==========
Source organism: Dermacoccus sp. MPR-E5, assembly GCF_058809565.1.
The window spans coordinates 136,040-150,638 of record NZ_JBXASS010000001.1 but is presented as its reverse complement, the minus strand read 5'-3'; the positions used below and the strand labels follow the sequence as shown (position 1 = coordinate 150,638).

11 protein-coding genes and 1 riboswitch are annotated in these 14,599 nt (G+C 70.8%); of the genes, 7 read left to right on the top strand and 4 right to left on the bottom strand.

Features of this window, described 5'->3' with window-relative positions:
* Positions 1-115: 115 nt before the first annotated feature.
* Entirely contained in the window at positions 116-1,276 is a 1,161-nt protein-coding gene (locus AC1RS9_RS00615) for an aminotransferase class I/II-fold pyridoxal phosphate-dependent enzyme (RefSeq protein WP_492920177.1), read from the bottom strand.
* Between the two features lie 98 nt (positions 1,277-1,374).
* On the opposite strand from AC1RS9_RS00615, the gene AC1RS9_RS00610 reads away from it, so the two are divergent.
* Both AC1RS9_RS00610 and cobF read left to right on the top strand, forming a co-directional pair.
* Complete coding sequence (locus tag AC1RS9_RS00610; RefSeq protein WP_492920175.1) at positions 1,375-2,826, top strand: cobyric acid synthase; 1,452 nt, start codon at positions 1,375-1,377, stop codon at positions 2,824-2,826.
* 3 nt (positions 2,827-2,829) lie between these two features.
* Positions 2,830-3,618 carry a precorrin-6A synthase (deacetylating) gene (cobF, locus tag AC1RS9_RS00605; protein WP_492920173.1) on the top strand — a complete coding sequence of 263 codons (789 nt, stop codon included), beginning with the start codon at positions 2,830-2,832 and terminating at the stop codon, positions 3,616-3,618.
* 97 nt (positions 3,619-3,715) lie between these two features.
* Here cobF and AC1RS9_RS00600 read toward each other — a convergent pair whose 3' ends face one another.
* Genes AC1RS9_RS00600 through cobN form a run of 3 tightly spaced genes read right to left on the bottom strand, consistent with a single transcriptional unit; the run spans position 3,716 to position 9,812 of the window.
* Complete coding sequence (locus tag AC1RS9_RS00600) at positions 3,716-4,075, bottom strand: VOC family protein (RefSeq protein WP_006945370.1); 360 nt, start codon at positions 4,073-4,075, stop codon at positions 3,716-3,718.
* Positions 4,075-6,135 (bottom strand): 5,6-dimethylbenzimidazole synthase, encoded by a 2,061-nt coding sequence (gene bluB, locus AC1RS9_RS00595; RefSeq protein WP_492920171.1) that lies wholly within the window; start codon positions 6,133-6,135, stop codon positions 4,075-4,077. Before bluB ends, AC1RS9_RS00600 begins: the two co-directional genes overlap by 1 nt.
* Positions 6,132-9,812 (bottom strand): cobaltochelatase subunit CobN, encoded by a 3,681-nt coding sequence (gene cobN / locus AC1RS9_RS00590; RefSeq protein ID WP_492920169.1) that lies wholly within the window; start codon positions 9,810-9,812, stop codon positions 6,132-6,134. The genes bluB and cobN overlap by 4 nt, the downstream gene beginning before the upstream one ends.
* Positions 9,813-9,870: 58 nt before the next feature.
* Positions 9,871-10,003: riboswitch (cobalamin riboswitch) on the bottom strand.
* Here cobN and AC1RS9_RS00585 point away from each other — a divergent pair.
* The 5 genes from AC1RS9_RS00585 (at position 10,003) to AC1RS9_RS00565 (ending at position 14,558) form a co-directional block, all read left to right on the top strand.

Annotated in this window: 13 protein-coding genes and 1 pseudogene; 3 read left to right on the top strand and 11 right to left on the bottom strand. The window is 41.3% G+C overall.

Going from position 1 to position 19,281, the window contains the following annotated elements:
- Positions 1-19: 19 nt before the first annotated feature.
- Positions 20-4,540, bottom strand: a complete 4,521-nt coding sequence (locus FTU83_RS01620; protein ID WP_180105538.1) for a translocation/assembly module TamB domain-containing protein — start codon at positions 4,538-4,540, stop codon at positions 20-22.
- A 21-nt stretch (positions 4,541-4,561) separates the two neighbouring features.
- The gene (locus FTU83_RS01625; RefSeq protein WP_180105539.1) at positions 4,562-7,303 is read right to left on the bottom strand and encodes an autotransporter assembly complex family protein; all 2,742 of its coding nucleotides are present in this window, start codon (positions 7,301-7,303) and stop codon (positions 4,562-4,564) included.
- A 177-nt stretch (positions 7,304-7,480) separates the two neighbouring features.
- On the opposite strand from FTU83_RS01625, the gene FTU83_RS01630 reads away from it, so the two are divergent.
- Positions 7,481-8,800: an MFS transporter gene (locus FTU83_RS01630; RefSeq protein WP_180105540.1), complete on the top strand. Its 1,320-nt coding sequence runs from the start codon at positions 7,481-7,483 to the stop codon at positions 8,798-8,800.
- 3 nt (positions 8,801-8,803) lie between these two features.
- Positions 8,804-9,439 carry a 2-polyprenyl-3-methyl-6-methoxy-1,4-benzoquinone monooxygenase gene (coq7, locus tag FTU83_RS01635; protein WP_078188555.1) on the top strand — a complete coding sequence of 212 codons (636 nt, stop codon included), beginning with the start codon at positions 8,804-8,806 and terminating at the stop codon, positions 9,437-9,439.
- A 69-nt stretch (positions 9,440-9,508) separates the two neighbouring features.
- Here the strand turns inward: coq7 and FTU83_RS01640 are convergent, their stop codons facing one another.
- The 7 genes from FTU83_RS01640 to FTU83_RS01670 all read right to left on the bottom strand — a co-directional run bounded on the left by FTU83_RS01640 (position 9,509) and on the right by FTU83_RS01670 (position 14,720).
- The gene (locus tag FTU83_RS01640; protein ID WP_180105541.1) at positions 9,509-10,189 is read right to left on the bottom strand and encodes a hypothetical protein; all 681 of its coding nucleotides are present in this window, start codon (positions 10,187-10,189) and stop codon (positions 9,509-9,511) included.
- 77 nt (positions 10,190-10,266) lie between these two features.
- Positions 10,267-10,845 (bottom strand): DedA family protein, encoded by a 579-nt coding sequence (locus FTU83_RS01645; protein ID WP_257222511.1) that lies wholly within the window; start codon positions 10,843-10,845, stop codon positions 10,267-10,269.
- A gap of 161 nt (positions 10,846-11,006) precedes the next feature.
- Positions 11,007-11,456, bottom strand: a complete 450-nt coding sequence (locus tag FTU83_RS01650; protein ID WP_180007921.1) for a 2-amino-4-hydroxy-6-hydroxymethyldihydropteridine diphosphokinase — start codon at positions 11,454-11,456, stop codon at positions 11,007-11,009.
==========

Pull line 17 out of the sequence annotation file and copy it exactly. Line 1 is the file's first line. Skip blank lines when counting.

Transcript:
* Positions 4,075-6,135 (bottom strand): 5,6-dimethylbenzimidazole synthase, encoded by a 2,061-nt coding sequence (gene bluB, locus AC1RS9_RS00595; RefSeq protein WP_492920171.1) that lies wholly within the window; start codon positions 6,133-6,135, stop codon positions 4,075-4,077. Before bluB ends, AC1RS9_RS00600 begins: the two co-directional genes overlap by 1 nt.